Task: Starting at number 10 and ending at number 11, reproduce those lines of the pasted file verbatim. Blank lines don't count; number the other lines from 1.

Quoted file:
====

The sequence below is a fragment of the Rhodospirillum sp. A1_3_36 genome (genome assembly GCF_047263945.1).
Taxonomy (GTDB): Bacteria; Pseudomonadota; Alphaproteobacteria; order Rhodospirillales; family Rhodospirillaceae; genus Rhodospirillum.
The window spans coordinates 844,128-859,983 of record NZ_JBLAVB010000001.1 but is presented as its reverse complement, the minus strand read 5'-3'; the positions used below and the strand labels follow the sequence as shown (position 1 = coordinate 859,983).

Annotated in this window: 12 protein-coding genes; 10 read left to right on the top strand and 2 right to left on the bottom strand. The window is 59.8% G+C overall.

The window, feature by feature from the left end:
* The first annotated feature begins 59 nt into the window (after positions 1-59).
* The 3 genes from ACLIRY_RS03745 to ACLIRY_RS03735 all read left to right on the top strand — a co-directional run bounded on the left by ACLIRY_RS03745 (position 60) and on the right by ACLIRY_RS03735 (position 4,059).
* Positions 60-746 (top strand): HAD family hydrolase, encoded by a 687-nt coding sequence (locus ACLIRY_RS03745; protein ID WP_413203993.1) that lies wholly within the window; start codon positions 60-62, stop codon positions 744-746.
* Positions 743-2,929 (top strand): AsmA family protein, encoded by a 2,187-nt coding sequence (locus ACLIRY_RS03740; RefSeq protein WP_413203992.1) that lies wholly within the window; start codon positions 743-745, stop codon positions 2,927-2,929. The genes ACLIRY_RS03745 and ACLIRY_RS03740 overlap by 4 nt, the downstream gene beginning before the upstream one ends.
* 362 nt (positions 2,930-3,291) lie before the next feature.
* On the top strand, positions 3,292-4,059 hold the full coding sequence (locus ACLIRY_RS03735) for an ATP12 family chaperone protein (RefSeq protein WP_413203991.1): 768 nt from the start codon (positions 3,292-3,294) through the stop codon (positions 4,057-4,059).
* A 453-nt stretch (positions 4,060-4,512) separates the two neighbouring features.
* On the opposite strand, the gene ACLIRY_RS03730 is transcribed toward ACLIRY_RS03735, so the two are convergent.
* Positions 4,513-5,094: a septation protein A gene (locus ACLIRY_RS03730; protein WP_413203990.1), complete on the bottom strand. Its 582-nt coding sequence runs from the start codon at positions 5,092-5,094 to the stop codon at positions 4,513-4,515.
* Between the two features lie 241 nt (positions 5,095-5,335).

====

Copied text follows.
* 362 nt (positions 2,930-3,291) lie before the next feature.
* On the top strand, positions 3,292-4,059 hold the full coding sequence (locus ACLIRY_RS03735) for an ATP12 family chaperone protein (RefSeq protein WP_413203991.1): 768 nt from the start codon (positions 3,292-3,294) through the stop codon (positions 4,057-4,059).